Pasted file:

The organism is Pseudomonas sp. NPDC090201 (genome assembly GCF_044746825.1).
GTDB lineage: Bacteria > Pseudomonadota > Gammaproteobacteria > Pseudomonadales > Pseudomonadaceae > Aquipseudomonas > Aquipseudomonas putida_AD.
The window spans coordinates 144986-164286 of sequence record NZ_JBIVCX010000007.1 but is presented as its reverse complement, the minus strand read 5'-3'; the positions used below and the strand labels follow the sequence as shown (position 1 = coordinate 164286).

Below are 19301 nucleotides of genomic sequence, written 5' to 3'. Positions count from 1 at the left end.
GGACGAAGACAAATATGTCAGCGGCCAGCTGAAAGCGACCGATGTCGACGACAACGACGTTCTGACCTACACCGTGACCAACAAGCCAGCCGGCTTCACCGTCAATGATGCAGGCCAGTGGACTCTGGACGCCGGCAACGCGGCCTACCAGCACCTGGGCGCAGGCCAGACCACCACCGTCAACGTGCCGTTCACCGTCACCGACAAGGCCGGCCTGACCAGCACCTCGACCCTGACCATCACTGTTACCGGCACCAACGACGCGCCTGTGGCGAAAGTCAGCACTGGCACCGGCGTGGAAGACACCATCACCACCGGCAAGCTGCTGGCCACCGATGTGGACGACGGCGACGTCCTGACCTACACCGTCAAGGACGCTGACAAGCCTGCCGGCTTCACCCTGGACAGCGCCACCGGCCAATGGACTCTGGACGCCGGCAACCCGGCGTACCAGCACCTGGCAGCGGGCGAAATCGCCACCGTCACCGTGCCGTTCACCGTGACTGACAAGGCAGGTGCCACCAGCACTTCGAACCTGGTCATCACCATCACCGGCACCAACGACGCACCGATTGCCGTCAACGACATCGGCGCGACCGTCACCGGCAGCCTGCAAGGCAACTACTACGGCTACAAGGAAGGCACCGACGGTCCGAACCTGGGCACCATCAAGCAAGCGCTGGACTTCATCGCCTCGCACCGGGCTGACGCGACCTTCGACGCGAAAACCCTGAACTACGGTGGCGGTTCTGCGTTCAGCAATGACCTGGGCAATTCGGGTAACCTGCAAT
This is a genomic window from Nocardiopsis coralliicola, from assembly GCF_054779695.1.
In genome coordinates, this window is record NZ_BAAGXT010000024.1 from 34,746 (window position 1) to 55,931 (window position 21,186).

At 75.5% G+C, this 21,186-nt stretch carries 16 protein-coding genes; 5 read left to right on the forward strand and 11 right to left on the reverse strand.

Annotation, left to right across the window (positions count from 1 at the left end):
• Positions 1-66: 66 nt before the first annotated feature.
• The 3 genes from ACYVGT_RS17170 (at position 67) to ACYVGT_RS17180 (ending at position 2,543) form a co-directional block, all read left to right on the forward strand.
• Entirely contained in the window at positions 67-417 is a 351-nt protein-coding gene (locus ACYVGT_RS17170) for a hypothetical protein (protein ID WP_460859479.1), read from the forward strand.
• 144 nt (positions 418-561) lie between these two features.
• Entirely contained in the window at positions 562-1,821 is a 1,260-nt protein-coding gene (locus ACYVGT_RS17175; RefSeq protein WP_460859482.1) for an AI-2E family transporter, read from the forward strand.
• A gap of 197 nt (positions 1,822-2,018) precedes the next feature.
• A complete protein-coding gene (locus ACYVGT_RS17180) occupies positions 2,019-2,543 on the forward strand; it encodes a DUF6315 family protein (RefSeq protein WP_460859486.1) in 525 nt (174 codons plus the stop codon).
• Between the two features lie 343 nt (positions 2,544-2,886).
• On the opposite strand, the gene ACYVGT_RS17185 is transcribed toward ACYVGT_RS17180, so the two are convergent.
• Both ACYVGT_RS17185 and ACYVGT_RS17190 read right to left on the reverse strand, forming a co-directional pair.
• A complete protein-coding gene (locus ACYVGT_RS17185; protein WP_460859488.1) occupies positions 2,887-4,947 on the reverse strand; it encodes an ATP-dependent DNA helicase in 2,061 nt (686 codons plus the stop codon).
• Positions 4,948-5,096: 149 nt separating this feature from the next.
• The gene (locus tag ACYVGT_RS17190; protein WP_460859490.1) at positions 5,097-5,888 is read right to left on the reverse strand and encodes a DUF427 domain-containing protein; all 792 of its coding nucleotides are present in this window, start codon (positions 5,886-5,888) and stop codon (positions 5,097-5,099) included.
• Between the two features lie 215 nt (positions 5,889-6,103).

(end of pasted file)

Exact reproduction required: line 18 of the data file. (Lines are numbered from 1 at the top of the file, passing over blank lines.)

• On the opposite strand, the gene ACYVGT_RS17185 is transcribed toward ACYVGT_RS17180, so the two are convergent.